When I was in the last few months of being a fourth grader, my family moved from the place we had called home since I was five years old. This meant having to go into a new school at the end of the school year. This meant all the other fourth graders had their friends and weren't too interested in the new kid. My first day I found myself in what everyone referred to as a "portable." It was actually a trailer that had been set up outside the school building because there were more kids than space, and to accommodate all the students, portable classrooms had been pulled onto the grounds and set up.
I remember thinking it was kind of cool to have a classroom in a trailer, but when I sat down at the desk the teacher pointed out to me the first day, the coolness factor evaporated and was replaced by feeling completely self-conscious. My knees wouldn't fit under the desk when I scooted my chair forward; they were actually higher than the desk top itself. And there was no other desk at which I could sit. Trying to concentrate on the class materials when I was so uncomfortable and just sure everyone was laughing at me (which I don't remember anyone doing so) was impossible.
At one point in the day, we all had to leave the portable and go into the school building for another class. I was relieved to be able to sit at a table where my legs fit underneath just like all the other kids. And it was at this table where I met the girl who today is my oldest friend. She was drawing a picture (which I would find out she was always doing). I watched. We began talking. She loved horses. I had a horse. From that moment on, we were nearly inseparable. If she wasn't at my house, I was at hers. If we weren't riding the horses, we were swimming in the pool. If we weren't hanging out in her bedroom, we were at the little league field, playing ball. So many fun times happened during the next four years with this friend of mine.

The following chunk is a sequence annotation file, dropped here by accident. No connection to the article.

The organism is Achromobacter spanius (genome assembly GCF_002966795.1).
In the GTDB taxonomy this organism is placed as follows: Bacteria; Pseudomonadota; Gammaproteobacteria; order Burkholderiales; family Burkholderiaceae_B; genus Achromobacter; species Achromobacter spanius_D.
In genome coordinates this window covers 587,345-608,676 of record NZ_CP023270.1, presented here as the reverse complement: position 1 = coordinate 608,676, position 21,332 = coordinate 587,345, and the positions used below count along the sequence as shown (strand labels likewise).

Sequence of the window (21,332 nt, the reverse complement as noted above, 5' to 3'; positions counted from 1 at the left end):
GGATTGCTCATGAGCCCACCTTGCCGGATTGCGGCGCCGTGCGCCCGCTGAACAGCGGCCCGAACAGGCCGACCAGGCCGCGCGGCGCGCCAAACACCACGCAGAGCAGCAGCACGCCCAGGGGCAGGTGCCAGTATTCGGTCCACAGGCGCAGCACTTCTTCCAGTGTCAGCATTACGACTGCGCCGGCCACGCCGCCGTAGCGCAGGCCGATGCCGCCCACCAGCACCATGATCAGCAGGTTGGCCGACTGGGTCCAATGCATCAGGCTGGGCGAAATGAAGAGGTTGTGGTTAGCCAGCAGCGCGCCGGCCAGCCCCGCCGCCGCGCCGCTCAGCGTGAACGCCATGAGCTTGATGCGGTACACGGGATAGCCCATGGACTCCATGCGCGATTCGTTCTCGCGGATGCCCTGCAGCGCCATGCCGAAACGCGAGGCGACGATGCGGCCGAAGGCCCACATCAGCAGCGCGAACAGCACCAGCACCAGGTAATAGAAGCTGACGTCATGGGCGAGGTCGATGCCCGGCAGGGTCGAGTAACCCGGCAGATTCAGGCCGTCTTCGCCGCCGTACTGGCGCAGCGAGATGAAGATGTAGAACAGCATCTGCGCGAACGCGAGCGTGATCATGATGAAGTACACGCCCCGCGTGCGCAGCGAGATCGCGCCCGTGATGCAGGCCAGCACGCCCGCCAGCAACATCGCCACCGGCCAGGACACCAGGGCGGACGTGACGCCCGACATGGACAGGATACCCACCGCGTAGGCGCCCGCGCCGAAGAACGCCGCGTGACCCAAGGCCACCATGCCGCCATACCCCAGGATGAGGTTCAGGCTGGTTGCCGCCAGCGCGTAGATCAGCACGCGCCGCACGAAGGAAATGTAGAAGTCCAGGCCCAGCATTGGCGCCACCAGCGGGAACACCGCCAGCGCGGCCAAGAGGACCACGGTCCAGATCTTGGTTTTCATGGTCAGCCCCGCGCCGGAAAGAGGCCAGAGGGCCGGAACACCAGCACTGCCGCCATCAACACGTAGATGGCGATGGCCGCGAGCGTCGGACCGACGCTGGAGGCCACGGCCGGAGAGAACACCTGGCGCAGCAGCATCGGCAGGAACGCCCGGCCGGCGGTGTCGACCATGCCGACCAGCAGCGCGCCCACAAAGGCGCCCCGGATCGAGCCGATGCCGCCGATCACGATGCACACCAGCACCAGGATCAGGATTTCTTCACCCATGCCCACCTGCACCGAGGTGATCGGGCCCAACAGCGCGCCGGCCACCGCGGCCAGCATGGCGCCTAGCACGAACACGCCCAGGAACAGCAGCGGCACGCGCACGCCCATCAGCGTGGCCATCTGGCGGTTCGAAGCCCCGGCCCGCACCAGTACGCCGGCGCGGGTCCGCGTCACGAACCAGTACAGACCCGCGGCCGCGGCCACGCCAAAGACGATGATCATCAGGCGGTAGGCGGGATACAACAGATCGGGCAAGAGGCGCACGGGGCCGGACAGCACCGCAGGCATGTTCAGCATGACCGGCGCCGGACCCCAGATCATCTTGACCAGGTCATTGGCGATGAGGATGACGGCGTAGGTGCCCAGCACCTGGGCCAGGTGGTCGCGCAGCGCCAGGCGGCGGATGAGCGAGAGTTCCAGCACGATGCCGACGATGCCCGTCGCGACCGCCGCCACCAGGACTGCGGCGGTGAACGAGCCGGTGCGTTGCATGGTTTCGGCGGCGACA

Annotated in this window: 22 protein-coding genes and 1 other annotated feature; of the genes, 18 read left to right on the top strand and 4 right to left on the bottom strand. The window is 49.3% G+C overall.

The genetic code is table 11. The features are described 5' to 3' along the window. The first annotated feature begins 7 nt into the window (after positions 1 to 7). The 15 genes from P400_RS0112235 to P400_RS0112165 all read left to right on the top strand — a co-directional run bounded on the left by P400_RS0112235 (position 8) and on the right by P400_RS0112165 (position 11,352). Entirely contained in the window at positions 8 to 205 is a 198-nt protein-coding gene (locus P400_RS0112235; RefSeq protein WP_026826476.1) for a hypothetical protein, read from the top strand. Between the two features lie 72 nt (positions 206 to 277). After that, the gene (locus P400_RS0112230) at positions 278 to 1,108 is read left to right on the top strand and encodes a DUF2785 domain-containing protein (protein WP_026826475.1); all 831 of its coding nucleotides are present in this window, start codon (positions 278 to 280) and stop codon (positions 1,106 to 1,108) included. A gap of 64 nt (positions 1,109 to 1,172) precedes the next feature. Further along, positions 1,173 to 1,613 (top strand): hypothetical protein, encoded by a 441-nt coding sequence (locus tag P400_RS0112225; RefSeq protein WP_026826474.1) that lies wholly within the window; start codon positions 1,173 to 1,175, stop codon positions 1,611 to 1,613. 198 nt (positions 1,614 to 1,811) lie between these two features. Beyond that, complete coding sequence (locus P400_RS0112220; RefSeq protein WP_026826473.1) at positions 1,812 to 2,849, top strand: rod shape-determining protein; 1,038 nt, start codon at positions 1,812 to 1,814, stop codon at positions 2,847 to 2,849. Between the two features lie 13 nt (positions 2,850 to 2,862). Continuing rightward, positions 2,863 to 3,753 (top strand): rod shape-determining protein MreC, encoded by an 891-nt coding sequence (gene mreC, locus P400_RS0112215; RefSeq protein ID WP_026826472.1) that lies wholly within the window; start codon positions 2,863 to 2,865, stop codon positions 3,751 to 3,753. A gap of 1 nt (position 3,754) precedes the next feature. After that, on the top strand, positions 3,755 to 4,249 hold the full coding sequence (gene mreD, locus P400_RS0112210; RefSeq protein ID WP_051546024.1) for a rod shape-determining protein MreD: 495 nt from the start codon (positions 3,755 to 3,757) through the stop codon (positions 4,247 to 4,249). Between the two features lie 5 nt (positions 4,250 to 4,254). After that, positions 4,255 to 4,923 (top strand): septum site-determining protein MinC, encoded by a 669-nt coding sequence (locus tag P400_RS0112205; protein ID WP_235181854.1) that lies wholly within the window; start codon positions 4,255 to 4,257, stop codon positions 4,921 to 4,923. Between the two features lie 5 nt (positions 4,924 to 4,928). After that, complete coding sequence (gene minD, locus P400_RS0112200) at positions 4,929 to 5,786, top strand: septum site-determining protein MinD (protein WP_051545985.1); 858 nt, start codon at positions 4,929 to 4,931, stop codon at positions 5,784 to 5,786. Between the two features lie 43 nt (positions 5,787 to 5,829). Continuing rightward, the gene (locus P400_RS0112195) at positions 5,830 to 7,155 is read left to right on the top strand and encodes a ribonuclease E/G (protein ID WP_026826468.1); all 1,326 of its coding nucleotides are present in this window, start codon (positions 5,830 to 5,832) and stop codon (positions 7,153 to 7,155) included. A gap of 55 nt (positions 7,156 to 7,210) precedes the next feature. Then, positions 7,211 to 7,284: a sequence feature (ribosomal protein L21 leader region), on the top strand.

Though my family moved again just before my freshman year in high school, my friend and I stayed in touch. And though we went through months, sometimes a year or longer, of not hearing from the other, all it took was one call, one letter, one email and it was like we'd never been apart. We both have had tough times, had our own struggles, but we both soldiered on. We both are stronger for it all. And all that drawing she did? Well, today she's a successful artist.
This afternoon when I gathered the mail from the mailbox, I found amidst the junk mail a pale blue envelope with my friend's handwriting on it. I opened it to find a lovely note along with a gift card to a very well-known coffee shop, which will come in handy during the ride this summer. I look forward to using the card, and each time I do, I'll smile, thinking of my dear friend who has always been there for me, no matter what.